There's no better place to begin the zombie apocalypse: a Scottish roadside convenience stop called the Cheery Chomper.
Narrator Bobby doesn't actually see it happen; just returned to Britain after several years in the United States, she has holed up in the school bus for some peace and quiet while the rest of her classmates on the school ski trip pile out. But she notices it pretty darn quick in the pools of blood on the snow, the panic of her two classmates who have escaped and the shambling form of their former teacher. Loner Bobby, wiseass Smitty and popular-girl Alice are soon joined by annoying-nerd Pete and a couple of local kids, an older girl and her little brother. Together they bicker, defend their bus, bicker, try to figure out what happened, bicker and take shelter in a seemingly abandoned old stately home. Although Bobby has (mostly unplumbed) emotional depths, McKay plays her tale for maximum snark: As Bobby reflects, "you'd think that, when faced with an Undead army, random human survivors would find a really good reason to get along, but that certainly hasn't happened in our own little test group." Although humor and action keep the pages turning, readers may still find the plot dragging toward the end—which (gasp!) may not really be the end….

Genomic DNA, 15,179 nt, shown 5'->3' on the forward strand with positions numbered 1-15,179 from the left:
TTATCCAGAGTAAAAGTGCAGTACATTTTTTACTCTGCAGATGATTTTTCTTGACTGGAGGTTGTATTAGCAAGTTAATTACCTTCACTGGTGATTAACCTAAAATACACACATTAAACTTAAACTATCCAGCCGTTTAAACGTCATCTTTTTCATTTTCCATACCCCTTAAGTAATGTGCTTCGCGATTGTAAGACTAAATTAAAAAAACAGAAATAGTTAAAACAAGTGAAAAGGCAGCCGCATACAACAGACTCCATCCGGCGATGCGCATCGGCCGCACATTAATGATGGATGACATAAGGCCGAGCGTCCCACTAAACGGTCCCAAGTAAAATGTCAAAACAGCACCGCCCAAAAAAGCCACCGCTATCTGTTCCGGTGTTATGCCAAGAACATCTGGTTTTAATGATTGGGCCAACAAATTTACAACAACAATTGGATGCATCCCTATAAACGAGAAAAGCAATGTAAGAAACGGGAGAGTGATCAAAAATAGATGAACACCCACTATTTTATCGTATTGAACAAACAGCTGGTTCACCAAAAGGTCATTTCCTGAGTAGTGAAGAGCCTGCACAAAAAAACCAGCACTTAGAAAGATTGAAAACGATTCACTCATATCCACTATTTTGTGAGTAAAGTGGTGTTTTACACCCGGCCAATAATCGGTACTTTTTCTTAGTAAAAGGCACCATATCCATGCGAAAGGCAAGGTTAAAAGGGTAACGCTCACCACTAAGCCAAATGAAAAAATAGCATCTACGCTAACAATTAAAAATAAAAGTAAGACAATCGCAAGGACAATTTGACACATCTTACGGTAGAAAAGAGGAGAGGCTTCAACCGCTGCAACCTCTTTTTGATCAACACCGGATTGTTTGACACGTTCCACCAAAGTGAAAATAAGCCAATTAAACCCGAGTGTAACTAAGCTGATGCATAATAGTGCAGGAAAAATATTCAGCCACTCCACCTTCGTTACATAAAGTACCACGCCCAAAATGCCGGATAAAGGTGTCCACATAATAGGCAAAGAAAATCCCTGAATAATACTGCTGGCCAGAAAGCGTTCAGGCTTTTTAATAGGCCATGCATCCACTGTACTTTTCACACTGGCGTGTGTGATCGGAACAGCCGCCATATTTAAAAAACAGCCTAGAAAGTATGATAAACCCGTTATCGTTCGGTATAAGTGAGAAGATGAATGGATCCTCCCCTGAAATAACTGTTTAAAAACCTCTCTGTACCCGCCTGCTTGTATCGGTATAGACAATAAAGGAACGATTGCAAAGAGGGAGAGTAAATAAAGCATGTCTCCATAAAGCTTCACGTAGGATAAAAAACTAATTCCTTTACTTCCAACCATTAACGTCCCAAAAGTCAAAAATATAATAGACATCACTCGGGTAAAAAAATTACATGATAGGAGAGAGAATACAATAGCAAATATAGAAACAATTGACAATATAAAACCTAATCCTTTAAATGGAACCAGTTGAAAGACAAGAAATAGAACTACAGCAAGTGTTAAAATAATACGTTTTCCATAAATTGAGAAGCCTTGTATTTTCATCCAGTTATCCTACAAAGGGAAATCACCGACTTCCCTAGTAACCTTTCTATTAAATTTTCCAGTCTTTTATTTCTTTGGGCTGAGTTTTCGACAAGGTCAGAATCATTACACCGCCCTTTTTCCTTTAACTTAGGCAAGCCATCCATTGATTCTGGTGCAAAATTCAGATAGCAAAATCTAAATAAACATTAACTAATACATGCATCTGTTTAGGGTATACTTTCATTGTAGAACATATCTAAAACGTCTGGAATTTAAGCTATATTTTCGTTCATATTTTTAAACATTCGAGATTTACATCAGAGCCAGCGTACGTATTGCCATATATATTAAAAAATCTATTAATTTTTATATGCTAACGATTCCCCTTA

Blood spurts; entrails drag; body parts shed; hearts (living ones) throb—it's all good, gory, formulaic fun. (Horror. 14-18)